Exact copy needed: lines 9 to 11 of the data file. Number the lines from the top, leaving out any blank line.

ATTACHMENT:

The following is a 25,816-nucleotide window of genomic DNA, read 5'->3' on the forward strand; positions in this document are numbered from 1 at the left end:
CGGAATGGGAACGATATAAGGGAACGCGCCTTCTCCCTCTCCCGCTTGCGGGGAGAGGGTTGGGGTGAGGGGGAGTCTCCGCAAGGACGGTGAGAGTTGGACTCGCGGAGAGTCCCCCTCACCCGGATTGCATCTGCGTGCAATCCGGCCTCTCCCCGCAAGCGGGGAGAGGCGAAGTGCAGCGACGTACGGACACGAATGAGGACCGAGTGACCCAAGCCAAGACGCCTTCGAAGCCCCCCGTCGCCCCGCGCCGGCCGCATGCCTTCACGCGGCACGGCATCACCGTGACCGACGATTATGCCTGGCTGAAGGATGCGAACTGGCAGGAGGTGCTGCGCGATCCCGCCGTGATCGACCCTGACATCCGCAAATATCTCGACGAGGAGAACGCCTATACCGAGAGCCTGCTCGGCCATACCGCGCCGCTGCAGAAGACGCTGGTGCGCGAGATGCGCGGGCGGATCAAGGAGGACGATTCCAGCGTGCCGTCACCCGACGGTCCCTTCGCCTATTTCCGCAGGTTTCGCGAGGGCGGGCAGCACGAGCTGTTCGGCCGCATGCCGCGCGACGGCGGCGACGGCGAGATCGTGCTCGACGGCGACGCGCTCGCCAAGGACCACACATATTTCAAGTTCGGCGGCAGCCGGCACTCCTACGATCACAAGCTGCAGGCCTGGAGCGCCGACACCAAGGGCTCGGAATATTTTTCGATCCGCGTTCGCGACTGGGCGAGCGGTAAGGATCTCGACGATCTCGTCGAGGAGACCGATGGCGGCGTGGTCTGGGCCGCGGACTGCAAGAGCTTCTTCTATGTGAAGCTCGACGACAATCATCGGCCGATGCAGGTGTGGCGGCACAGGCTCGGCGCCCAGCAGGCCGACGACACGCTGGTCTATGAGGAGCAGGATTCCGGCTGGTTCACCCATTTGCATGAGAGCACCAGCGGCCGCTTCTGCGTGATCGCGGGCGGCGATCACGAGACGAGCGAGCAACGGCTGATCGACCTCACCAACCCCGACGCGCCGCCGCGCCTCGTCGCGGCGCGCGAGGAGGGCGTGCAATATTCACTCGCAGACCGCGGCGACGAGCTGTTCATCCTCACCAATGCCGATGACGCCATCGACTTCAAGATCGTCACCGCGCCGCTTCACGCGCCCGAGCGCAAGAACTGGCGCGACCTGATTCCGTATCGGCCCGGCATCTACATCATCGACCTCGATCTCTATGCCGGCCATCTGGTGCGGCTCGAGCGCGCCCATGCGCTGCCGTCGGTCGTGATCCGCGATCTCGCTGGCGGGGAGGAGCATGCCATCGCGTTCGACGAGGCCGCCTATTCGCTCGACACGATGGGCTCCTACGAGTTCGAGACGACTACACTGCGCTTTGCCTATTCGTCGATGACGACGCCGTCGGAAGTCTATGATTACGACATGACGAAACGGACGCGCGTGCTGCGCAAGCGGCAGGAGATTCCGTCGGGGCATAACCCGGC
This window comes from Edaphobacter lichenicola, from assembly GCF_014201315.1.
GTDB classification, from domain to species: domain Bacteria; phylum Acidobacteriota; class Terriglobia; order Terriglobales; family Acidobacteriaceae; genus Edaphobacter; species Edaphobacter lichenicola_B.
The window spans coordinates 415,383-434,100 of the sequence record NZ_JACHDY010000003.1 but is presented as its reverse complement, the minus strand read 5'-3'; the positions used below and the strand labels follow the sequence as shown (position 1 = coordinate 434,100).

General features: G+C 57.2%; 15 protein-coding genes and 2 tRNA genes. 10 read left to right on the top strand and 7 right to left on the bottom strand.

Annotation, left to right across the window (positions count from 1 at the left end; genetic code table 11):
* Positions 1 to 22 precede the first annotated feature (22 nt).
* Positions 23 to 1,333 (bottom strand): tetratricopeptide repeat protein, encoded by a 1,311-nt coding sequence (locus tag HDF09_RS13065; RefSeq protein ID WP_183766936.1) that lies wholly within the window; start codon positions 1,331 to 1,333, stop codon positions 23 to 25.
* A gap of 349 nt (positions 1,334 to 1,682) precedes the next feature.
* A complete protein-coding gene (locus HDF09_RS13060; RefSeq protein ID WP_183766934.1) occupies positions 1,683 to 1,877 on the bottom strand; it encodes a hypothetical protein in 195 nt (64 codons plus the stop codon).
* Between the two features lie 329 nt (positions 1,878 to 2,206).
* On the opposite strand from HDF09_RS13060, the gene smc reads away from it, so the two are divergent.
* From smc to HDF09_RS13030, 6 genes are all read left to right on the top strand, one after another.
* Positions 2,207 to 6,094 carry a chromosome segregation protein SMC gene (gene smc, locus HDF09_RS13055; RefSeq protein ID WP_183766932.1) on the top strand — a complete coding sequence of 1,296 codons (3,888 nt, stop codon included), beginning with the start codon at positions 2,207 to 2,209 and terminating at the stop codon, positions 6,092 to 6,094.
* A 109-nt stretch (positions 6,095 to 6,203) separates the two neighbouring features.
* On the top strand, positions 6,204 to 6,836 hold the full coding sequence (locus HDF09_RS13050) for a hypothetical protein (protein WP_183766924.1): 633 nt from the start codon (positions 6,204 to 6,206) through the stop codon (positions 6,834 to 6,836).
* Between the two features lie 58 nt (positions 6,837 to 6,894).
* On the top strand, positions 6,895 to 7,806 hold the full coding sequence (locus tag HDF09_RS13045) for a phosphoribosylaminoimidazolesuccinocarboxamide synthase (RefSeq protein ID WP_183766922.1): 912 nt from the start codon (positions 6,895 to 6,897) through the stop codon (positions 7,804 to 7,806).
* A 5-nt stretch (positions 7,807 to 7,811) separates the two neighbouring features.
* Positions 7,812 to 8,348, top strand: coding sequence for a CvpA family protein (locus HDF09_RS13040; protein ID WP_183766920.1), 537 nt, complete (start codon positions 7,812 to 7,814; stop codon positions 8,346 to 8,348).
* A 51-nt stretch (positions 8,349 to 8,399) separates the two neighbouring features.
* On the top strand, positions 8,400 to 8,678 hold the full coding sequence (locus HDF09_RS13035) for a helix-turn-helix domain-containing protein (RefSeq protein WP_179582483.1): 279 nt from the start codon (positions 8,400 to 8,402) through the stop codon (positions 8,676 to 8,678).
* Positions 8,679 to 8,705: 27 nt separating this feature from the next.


* Positions 23 to 1,333 (bottom strand): tetratricopeptide repeat protein, encoded by a 1,311-nt coding sequence (locus tag HDF09_RS13065; RefSeq protein ID WP_183766936.1) that lies wholly within the window; start codon positions 1,331 to 1,333, stop codon positions 23 to 25.
* A gap of 349 nt (positions 1,334 to 1,682) precedes the next feature.
* A complete protein-coding gene (locus HDF09_RS13060; RefSeq protein ID WP_183766934.1) occupies positions 1,683 to 1,877 on the bottom strand; it encodes a hypothetical protein in 195 nt (64 codons plus the stop codon).